So much so that the former British light-middleweight champion may replace his `Spice Boy' trunks with less eye-catching garb against Mexico's Fidel Avandano - a replacement for original opponent Manuel Esparza - at Sheffield's Hillsborough Leisure Centre tonight.
Rhodes, 22, is the proud father of one-month-old daughter Ellie and, just like Naseem Hamed, he has become focused on the demanding aspects of life outside of the ring.
"I'm fighting for my family now. When a baby comes along you realise your responsibilities. It's amazing how that changes you," said Rhodes before the first defence of his World Boxing Organisation Inter-Continental middleweight title. "Everything I do is for Danielle and Ellie. I just want to win a world title for Ellie.
"It should be a harder fight than Esparza, but that's good news because I'm ready for anybody. When I get to the top I don't want people saying I dodged the best opposition in order to get there."
The promoter Frank Warren said that victory would secure Rhodes the No 1 place in the WBO ratings, and a second shot at Canada's Otis Grant. He was recently stopped by the World Boxing Council light-heavyweight champion, Roy Jones, arguably the world's best pound-for-pound fighter.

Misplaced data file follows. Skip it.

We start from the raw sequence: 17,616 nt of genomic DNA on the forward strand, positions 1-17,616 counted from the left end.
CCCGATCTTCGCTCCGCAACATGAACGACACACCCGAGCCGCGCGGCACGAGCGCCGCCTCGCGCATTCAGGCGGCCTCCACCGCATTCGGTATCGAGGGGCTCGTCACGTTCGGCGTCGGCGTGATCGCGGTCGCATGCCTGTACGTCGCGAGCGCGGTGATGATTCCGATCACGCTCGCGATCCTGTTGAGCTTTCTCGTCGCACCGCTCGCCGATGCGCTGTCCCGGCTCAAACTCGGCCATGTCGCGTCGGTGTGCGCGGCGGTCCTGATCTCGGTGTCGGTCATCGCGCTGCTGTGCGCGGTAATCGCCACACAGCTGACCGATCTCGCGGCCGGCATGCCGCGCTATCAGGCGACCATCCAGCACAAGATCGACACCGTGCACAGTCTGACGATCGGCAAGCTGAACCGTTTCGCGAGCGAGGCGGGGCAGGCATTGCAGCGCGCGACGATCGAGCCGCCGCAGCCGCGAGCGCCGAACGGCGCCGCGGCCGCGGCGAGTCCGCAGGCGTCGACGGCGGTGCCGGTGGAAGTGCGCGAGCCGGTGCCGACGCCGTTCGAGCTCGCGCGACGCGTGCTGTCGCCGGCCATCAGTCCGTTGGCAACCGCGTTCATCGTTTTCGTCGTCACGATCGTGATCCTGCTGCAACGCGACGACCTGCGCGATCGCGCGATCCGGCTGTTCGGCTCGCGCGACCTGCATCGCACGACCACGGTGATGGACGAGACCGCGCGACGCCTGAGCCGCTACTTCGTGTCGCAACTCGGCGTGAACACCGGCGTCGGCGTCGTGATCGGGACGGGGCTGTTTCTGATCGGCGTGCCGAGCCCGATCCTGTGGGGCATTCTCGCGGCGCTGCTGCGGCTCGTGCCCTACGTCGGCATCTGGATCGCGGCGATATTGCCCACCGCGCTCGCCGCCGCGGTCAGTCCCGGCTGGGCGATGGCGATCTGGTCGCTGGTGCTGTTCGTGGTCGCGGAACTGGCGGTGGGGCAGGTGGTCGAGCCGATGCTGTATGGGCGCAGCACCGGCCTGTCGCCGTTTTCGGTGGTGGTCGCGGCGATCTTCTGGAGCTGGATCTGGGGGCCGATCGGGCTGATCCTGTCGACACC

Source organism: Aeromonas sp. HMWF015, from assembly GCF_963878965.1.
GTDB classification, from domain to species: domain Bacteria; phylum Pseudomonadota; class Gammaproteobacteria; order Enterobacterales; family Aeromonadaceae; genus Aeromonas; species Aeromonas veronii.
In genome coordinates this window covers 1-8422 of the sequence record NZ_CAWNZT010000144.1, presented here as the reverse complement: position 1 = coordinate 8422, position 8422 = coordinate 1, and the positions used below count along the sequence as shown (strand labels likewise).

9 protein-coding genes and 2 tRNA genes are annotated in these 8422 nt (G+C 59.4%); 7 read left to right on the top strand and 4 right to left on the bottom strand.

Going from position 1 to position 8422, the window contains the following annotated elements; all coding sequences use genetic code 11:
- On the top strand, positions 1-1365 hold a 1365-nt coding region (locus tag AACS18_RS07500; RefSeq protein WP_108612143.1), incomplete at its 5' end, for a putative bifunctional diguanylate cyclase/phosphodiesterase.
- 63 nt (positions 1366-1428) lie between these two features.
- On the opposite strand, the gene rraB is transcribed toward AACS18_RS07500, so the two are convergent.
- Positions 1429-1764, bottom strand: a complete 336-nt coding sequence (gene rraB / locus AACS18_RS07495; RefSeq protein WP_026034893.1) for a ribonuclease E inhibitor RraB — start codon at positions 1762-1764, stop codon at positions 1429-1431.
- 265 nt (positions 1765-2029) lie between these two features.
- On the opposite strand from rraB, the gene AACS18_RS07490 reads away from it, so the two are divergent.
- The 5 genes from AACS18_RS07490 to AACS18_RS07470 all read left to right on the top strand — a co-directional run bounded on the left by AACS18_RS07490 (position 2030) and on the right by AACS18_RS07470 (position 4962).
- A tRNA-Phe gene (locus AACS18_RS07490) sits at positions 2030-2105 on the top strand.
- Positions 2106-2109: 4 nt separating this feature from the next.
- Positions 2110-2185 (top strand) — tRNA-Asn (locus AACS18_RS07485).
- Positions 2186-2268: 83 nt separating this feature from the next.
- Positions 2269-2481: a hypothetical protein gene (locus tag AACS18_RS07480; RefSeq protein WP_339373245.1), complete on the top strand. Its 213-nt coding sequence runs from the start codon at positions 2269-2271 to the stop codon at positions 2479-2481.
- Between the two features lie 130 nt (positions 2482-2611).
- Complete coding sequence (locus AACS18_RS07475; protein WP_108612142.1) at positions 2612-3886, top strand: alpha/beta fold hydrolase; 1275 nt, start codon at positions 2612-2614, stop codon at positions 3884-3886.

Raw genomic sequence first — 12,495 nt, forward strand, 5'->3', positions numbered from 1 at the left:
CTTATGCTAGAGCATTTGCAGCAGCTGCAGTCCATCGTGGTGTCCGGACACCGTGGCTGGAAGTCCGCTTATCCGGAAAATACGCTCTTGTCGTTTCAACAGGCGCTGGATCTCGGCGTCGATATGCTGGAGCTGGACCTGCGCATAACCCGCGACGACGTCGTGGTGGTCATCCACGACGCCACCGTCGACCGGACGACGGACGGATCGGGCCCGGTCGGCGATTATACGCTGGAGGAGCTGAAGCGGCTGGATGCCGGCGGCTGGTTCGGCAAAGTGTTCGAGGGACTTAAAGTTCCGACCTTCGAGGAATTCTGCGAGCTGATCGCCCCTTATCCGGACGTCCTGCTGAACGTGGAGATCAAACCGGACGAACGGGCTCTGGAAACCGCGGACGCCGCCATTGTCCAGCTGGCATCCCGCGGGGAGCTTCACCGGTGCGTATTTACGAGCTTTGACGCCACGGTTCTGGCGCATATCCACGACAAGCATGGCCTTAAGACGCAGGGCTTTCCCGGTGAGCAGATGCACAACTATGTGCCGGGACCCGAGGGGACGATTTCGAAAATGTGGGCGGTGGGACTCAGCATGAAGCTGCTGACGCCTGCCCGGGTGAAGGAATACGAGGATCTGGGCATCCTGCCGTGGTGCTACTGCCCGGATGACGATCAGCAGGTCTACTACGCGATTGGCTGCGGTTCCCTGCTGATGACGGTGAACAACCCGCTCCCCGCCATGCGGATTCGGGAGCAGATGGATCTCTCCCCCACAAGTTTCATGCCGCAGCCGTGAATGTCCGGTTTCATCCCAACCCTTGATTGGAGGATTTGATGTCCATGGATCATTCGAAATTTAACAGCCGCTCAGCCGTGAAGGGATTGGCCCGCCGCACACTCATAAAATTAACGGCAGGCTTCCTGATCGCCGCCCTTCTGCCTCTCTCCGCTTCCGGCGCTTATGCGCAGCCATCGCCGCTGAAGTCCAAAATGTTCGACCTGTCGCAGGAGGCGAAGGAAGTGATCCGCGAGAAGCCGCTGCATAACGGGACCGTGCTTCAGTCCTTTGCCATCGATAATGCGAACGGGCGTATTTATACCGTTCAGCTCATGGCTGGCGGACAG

Rhodes came back from last December's first career loss to Grant to stop Hungary's Lorent Szabo in the eighth round to win the Inter-Continental title in July.
"I'm more hungry than ever for success," Rhodes said. "I learned a lot from the Grant fight. Getting beat did me a lot of good."
Avandano's ambitions of winning a senior world title may be over at the age of 27, after a 57-fight tally, though he has lost only to some of the best. Last March, Avandano went the distance with America's 1996 Olympic gold medallist, David Reid.
He has also tackled the WBO champion Sammy Fuentes, the classy American Roger Mayweather and the International Boxing Federation light-middle holder Yori Boy Campos.
His defeats against the higher quality opponents have come early, so Rhodes may go all out for a quick finish. It seems more likely, though, that Rhodes may have to go the full 12 rounds to keep his title.